Similarly, the "Indemnification" provisions of the FNB Agreement raise as many questions as they answer. When the FNB Agreement restricts any indemnification provision that would cover the ESOP fiduciary against its breaches of ERISA duties, regardless of the ESOP's percentage ownership, this is a departure from existing case law and DOL guidance. It appears that the DOL is not taking the position, as it has in a number of enforcement claims, that indemnification agreements for ESOP fiduciaries are void in all instances, even if those agreements preclude the indemnification of fiduciaries found to have breached their duties under ERISA. (If such agreements were invariably void, then the remaining provisions of the FNB Agreement dealing with expense advances and claim settlements would be unnecessary.) Through the FNB Agreement, however, the DOL now appears to be extending the more-restrictive standard applied to 100 percent ESOP-owned companies (i.e., per the weight of current case law, no corporate indemnification of breaching fiduciaries permitted) and applying it to all companies in which there is any ESOP ownership, no matter how small the percentage. It is interesting to note that, under the DOL's own regulatory pronouncements, this restrictive standard does not apply to a company that has no ESOP ownership; in a non-ESOP situation, the corporation is allowed to fully indemnify a fiduciary against its breaches. This new provision of the FNB Agreement dictates a position not previously articulated by the DOL or any court, and appears to be preclude an arrangement by which a company partially owned by an ESOP could insulate the ESOP from bearing the cost of the indemnification.

More problematic from a practical perspective, however, is the position staked out in the FNB Agreement that no advancement of fees and expenses to an indemnified fiduciary can be made unless an "entirely independent" third party determines that there has been no breach of fiduciary duty. Because such a determination in a matter relating to an ESOP transaction would ordinarily present extensive legal and factual issues, and require input from one or more experts, the cost of such an exercise, which would presumably be borne directly or indirectly by the ESOP, could be substantial, approaching the cost of the expenses sought to be advanced. Moreover, because the costs of defending ESOP litigation or a DOL audit are typically incurred over an extended period of time, it is not unusual for indemnified parties to seek advances for legal fees and expenses on a periodic basis extending over a number of years. Presumably, the ESOP would need a updated, independent assessment of the case against the ESOP fiduciary, at potentially significant additional cost, each time a fee or expense advance is requested. The fact that fee advances cannot be provided without the signoff of an independent third party raises a significant question as to whether that party is taking on fiduciary status under ERISA. If so, the pool of experts competent and willing to make the decisions called for in the FNB Agreement may turn out to be exceedingly small. Finally, one must ask whether, in light of the requirement that all fee advances must be secured by a "prudent arrangement" guaranteeing the return of advanced funds if it is determined that the indemnified party was responsible for an ERISA violation, is there any real need for ESOPs and their sponsors to also incur the time and expense required for a separate determination of the fiduciary's potential ERISA liability before the advance is provided?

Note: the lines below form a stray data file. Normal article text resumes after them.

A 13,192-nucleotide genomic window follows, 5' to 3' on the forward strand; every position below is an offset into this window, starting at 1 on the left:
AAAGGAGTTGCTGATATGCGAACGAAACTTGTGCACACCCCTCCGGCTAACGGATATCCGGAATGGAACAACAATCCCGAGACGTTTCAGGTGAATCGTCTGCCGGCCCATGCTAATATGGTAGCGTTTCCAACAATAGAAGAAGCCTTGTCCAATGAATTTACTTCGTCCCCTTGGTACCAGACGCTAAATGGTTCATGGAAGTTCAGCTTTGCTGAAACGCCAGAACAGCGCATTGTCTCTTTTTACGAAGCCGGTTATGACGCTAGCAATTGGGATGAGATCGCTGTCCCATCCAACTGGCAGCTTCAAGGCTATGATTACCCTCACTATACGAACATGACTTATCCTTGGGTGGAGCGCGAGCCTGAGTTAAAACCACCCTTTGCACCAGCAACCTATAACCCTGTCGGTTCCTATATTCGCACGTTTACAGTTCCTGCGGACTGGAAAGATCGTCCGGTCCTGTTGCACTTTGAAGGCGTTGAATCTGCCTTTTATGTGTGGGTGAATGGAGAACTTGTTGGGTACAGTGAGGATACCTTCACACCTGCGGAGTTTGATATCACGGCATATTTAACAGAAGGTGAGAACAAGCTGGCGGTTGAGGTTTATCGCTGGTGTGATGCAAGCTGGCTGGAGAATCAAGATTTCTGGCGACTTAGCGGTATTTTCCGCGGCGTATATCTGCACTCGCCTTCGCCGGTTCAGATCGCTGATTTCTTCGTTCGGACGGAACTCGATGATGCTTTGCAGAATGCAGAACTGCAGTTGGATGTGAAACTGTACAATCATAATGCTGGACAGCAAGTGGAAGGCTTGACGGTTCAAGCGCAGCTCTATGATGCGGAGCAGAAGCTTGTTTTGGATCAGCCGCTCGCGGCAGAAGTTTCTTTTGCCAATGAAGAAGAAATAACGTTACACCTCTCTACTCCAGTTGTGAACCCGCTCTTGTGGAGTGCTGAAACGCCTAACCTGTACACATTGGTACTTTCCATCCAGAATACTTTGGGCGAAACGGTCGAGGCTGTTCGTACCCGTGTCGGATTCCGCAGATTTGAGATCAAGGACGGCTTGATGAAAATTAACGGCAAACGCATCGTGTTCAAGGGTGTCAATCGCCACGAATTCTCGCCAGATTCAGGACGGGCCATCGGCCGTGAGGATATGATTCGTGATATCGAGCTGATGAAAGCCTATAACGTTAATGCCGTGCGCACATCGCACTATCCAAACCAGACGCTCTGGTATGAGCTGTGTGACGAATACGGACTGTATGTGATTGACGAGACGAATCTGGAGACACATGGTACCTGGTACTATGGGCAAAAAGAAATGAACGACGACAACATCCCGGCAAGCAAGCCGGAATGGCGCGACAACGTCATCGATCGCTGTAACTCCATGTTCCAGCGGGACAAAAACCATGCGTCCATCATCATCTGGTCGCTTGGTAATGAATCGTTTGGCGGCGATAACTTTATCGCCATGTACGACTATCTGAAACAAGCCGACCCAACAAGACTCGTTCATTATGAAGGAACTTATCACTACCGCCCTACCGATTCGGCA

Conclusion

Although some aspects of the DOL's earlier process agreements may have provided useful perspectives to the regulated community regarding transactional diligence and documentation procedures for ESOP transactions, the FNB Agreement adds little in terms of rational, constructive guidance. The enumeration of control-related factors set forth in the FNB Agreement is largely divorced from ordinary notions of corporate governance and shareholder rights, and the indemnification provisions create, out of whole cloth, an expensive, unnecessary and likely unworkable framework for the implementation of legally permissible indemnification agreements.